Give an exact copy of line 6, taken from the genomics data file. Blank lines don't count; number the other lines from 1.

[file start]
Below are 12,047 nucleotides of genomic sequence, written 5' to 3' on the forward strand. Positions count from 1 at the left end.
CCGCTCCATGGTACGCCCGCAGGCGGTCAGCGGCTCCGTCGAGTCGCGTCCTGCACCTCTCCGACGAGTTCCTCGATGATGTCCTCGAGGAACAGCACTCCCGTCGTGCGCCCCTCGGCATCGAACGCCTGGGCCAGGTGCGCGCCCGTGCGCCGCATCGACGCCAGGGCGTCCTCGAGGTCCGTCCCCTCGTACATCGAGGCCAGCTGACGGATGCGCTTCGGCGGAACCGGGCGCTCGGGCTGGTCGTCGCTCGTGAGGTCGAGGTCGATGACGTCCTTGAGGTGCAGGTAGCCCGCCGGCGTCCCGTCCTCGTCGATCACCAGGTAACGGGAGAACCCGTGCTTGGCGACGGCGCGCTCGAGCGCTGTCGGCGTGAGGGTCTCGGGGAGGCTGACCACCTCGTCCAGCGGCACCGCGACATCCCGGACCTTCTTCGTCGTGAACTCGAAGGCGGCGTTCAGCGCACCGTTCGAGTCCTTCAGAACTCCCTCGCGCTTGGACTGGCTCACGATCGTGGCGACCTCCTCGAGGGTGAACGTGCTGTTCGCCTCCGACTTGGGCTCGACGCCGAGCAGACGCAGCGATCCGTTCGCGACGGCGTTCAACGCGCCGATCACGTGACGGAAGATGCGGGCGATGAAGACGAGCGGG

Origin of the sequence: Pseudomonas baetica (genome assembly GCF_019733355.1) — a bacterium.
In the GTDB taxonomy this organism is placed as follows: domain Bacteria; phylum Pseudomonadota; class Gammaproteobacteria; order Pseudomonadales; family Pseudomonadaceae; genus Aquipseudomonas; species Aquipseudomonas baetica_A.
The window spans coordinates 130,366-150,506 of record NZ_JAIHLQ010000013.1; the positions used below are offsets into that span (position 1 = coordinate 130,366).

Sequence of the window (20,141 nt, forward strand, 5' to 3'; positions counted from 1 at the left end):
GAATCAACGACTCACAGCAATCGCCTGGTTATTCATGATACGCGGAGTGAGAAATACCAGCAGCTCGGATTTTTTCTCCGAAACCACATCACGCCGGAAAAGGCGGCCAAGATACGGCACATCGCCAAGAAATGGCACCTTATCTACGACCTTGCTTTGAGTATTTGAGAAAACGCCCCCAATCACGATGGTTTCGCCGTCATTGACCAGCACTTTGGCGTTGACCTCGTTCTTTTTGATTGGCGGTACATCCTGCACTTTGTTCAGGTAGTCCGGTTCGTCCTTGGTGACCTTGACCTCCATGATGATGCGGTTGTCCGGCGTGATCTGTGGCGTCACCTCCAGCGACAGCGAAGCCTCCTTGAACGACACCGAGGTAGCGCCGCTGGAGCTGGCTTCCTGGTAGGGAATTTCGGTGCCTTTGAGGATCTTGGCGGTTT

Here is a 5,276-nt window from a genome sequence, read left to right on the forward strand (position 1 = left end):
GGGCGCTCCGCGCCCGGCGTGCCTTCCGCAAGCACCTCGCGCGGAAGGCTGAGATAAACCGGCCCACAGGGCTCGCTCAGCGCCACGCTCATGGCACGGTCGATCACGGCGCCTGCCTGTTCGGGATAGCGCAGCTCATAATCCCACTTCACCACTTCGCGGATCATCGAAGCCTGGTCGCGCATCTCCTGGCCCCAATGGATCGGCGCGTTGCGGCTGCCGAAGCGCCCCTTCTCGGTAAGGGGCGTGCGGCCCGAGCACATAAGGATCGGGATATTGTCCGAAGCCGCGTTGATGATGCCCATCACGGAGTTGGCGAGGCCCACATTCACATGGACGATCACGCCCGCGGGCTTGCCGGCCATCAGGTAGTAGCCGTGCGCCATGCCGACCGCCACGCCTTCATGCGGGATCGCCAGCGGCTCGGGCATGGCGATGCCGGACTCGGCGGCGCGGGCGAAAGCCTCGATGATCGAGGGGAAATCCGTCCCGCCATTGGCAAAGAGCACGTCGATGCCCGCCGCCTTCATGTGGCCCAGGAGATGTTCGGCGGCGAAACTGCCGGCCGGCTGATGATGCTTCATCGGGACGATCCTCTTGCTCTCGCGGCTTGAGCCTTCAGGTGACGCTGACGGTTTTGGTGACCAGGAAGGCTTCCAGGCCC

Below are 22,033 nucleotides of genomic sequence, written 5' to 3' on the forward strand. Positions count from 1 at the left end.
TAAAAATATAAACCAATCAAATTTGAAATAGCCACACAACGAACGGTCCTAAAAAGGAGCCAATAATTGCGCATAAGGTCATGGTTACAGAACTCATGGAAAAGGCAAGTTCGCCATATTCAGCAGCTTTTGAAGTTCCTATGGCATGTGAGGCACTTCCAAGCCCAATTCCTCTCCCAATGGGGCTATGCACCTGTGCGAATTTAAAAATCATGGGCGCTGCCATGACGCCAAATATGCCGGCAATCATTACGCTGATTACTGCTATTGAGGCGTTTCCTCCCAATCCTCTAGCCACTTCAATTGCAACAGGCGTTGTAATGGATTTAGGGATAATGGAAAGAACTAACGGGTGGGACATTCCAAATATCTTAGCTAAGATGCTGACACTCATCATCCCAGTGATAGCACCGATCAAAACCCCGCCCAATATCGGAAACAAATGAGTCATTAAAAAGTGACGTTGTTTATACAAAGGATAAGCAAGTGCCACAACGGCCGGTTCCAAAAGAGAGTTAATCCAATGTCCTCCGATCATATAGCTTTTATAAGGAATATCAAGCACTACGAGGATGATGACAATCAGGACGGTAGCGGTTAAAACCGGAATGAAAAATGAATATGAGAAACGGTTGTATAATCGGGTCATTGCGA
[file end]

Sequence of the window (20,141 nt, forward strand, 5' to 3'; positions counted from 1 at the left end):